“We put a blanket ban in because I’m a farmer and I could see quite easily what would happen if they landed in a wheat field. We do have some cattle on our farm and we do make hay and the great danger is they fall in the hay field and they get bundled up in the hay,” he said. The measure was a “no-brainer”, he says.
“What’s ironic is that nobody listens to farmers for five years,” he says. “This incident was just waiting to happen.”
Duncan’s views are echoed by Nicola Currie, eastern region director of the CLA, who described the incident in the Midlands as “an accident waiting to happen”. She wants other event organisers to follow Braxted Park’s lead in banning their use altogether.
“The CLA is obviously going to be talking to government about them again. The public has now had a very good illustration of how dangerous these lanterns are so it’s a good time to ask them to stop using them,” she said.
Farmer Jonny Fuller, who keeps a herd of 100 Longhorns at Spinney Abbey Farm at Wicken, between Newmarket and Ely, also supports a ban. One of his cows died three weeks after giving birth, after ingesting what’s thought to be a Chinese lantern.
“She became really aggressive and three weeks later she dropped dead out of the blue,” he said. “This wire had gone through her stomach lining into her lungs.” The result was gangrene and a painful death.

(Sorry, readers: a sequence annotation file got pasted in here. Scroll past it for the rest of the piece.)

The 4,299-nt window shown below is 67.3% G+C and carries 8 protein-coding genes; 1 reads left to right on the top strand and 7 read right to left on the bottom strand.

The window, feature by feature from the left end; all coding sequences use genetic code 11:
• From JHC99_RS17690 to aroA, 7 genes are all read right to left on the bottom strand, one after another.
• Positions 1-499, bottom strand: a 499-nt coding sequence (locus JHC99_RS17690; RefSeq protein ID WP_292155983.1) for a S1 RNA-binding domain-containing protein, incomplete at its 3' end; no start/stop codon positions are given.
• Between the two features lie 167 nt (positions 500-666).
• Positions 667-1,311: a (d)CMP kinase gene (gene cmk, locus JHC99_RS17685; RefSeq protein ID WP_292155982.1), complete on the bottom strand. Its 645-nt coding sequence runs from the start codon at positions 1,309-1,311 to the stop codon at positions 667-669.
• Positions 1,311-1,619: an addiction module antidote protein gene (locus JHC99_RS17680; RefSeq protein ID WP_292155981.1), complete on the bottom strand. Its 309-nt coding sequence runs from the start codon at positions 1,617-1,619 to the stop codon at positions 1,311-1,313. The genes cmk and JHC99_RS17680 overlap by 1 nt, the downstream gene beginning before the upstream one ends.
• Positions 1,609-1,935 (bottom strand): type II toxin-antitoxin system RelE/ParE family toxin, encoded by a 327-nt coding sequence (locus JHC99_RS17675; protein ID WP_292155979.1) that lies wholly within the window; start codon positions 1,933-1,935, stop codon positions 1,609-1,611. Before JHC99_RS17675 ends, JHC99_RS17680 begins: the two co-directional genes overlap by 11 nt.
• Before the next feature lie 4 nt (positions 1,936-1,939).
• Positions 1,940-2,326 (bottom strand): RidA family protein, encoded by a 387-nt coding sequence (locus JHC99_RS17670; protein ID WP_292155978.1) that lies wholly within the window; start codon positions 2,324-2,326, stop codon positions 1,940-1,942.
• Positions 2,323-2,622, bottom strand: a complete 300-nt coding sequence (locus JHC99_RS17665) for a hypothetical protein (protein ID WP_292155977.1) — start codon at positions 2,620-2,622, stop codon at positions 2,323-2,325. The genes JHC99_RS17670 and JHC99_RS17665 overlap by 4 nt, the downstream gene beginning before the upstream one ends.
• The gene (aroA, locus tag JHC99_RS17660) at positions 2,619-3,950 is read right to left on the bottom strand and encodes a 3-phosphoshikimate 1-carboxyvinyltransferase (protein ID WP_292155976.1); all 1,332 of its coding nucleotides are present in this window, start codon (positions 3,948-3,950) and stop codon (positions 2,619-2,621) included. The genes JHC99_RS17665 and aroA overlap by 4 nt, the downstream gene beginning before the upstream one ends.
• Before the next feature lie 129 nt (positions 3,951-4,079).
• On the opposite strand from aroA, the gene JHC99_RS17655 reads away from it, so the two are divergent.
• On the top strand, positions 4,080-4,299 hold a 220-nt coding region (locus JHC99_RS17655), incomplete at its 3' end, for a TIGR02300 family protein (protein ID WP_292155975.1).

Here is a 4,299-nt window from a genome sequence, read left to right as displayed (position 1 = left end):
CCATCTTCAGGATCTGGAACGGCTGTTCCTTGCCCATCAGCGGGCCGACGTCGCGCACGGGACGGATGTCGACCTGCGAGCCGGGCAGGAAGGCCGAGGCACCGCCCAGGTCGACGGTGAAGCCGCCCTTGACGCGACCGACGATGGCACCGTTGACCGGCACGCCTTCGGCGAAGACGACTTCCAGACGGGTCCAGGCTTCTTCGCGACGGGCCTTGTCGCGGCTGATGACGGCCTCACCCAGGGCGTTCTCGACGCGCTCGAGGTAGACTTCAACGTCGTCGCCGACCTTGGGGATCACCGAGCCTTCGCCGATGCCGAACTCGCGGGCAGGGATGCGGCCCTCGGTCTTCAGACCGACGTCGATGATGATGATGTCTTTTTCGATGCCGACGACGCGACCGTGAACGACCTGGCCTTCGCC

Mark and Zena Mayhew keep cattle around Sizewell, Walberswick, Thorrington and Halesworth as well as a few sheep said they are always finding remains on lanterns on the fields where they graze and promptly remove them.
“Last year we lost a cow at Sizewell,” said Zena. “She was not very old and had a calf on her. I found her dead on a marsh completely blow up, her eyes were wide open. It was not a nice sight. The other girls and calves had gathered around her, knowing that there was something wrong and all came to meet me at the gates, and then ran back to where she was.
“I was understandably very upset, but having looked around I found the remains of a lantern. She was collected by the knackerman. We know them and asked if when they disposed of her could they cut her open and find out why she died.